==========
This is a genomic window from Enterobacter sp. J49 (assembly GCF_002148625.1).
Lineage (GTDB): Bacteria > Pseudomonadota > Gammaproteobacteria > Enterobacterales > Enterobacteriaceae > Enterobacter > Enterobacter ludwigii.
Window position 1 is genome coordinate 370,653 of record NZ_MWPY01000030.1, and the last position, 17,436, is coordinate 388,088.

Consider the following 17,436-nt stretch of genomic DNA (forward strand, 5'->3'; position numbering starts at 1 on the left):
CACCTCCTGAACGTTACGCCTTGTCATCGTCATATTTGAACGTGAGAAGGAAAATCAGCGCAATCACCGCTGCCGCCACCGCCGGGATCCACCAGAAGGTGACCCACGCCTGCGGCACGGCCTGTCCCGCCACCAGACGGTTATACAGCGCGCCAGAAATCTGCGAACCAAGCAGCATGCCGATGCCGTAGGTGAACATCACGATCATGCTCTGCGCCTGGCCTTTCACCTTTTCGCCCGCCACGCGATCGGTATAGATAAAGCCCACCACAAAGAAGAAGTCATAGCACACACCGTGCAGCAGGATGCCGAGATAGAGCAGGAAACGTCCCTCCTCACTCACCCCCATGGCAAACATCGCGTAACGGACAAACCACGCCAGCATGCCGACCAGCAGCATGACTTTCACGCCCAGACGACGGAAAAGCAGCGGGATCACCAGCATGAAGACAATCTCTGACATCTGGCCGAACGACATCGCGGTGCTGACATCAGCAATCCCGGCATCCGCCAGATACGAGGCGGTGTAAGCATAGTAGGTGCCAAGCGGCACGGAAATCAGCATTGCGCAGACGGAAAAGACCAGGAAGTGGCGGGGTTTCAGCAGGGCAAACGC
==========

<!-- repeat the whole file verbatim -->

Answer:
This is a genomic window from Enterobacter sp. J49 (assembly GCF_002148625.1).
Lineage (GTDB): Bacteria > Pseudomonadota > Gammaproteobacteria > Enterobacterales > Enterobacteriaceae > Enterobacter > Enterobacter ludwigii.
Window position 1 is genome coordinate 370,653 of record NZ_MWPY01000030.1, and the last position, 17,436, is coordinate 388,088.

Consider the following 17,436-nt stretch of genomic DNA (forward strand, 5'->3'; position numbering starts at 1 on the left):
CACCTCCTGAACGTTACGCCTTGTCATCGTCATATTTGAACGTGAGAAGGAAAATCAGCGCAATCACCGCTGCCGCCACCGCCGGGATCCACCAGAAGGTGACCCACGCCTGCGGCACGGCCTGTCCCGCCACCAGACGGTTATACAGCGCGCCAGAAATCTGCGAACCAAGCAGCATGCCGATGCCGTAGGTGAACATCACGATCATGCTCTGCGCCTGGCCTTTCACCTTTTCGCCCGCCACGCGATCGGTATAGATAAAGCCCACCACAAAGAAGAAGTCATAGCACACACCGTGCAGCAGGATGCCGAGATAGAGCAGGAAACGTCCCTCCTCACTCACCCCCATGGCAAACATCGCGTAACGGACAAACCACGCCAGCATGCCGACCAGCAGCATGACTTTCACGCCCAGACGACGGAAAAGCAGCGGGATCACCAGCATGAAGACAATCTCTGACATCTGGCCGAACGACATCGCGGTGCTGACATCAGCAATCCCGGCATCCGCCAGATACGAGGCGGTGTAAGCATAGTAGGTGCCAAGCGGCACGGAAATCAGCATTGCGCAGACGGAAAAGACCAGGAAGTGGCGGGGTTTCAGCAGGGCAAACGC